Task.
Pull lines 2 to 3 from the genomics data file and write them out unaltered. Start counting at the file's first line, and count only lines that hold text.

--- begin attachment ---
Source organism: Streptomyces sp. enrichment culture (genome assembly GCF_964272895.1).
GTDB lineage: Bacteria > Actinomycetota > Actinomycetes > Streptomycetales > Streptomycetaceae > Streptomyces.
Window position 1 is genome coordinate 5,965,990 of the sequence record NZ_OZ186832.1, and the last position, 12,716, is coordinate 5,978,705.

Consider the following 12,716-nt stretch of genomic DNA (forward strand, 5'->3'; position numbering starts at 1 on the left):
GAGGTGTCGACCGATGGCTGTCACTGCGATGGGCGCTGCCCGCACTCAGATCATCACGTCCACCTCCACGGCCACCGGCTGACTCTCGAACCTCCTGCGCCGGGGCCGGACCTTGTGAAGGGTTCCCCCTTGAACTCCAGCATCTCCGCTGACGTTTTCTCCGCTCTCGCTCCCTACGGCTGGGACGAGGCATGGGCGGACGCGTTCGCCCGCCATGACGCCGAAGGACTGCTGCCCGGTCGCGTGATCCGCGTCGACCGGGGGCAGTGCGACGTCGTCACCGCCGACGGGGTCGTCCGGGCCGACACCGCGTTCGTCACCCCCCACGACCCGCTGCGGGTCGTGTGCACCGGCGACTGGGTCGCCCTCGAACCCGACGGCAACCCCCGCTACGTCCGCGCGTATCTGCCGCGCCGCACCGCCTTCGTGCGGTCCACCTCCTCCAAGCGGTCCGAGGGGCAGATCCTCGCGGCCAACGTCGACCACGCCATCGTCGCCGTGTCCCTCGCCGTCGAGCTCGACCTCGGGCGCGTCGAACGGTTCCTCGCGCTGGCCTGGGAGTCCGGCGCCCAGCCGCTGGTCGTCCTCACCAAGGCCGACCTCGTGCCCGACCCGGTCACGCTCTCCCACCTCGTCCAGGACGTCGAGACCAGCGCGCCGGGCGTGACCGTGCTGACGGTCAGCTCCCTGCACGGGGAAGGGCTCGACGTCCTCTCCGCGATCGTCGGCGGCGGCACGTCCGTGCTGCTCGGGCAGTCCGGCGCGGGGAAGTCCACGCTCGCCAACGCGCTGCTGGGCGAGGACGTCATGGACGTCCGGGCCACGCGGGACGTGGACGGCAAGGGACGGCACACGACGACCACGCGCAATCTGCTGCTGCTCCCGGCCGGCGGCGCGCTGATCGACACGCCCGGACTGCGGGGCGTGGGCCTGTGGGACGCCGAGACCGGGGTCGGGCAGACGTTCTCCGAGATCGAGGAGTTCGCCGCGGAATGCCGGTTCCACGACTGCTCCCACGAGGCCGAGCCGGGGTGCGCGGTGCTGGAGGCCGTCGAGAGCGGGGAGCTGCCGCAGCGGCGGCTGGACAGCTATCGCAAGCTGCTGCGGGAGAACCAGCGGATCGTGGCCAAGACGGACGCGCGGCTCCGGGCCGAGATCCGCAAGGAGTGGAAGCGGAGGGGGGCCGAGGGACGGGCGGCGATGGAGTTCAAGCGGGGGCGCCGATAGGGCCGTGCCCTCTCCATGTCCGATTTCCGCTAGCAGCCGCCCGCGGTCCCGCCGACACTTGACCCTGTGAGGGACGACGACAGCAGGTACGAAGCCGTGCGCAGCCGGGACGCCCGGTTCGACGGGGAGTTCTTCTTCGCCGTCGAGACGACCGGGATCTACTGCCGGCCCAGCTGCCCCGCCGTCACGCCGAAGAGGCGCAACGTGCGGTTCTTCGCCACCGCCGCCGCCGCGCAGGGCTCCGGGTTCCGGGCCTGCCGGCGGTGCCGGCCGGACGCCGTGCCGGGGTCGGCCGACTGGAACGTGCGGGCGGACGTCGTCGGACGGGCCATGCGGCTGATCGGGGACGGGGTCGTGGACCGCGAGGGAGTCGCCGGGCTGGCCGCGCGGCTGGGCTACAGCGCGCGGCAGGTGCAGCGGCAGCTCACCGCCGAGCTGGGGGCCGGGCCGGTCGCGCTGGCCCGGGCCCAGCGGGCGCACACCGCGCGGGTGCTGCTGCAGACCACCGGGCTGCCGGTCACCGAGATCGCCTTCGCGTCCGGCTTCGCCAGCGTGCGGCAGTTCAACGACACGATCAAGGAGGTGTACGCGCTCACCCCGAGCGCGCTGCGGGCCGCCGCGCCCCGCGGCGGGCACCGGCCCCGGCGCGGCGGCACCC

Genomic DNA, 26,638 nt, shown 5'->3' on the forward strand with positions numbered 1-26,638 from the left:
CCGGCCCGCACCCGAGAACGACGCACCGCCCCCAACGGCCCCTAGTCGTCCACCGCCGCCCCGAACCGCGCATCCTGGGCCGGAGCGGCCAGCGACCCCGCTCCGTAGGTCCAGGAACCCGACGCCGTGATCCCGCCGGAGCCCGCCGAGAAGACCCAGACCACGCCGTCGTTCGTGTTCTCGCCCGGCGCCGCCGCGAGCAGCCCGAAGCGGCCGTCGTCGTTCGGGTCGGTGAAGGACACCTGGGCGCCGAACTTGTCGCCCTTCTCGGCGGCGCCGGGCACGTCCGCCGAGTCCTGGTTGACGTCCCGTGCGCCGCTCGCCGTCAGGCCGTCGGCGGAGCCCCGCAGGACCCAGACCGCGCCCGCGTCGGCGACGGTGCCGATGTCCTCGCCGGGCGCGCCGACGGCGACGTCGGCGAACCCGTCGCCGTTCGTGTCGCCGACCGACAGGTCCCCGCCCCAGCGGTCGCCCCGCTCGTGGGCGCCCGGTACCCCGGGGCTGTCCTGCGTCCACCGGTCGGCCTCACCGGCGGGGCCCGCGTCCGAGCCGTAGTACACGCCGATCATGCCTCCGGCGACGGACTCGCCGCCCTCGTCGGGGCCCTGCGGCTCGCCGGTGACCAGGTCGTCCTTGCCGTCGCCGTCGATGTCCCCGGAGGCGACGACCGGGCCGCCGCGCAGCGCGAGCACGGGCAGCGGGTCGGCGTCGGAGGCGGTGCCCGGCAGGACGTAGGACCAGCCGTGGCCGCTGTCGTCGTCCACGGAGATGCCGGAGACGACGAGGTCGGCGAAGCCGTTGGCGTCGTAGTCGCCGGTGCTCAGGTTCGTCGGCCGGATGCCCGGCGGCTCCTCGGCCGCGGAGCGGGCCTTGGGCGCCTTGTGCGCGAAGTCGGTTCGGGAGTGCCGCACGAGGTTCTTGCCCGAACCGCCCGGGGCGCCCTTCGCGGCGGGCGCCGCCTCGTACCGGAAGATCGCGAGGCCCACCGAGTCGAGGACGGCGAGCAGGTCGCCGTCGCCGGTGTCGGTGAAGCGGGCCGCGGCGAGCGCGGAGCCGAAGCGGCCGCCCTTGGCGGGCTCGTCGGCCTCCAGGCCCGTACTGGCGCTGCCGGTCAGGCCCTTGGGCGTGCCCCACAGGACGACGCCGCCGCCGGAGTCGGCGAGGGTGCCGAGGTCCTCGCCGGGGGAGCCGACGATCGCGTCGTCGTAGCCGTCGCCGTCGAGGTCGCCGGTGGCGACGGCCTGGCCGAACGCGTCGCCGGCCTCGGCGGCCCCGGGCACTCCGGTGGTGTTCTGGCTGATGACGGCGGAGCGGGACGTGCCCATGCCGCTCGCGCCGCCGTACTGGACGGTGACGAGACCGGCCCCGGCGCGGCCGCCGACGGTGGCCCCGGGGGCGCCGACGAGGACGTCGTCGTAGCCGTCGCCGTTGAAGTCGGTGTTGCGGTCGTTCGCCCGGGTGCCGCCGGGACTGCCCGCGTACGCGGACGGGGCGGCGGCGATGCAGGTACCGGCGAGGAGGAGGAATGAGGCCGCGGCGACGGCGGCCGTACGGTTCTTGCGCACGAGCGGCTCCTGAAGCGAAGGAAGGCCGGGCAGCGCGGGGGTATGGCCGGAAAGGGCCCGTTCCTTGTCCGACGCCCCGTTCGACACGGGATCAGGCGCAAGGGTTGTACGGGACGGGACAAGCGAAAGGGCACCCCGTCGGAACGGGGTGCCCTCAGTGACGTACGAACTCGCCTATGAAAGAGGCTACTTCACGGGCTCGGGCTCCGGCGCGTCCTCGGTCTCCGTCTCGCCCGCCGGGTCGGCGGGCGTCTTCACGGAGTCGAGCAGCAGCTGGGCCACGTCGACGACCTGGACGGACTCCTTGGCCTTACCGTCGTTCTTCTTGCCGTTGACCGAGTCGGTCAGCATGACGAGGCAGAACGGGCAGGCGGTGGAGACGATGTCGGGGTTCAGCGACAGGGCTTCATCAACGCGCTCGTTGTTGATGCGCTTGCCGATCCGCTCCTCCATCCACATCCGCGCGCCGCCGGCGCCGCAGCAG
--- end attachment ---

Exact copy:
GTDB lineage: Bacteria > Actinomycetota > Actinomycetes > Streptomycetales > Streptomycetaceae > Streptomyces.
Window position 1 is genome coordinate 5,965,990 of the sequence record NZ_OZ186832.1, and the last position, 12,716, is coordinate 5,978,705.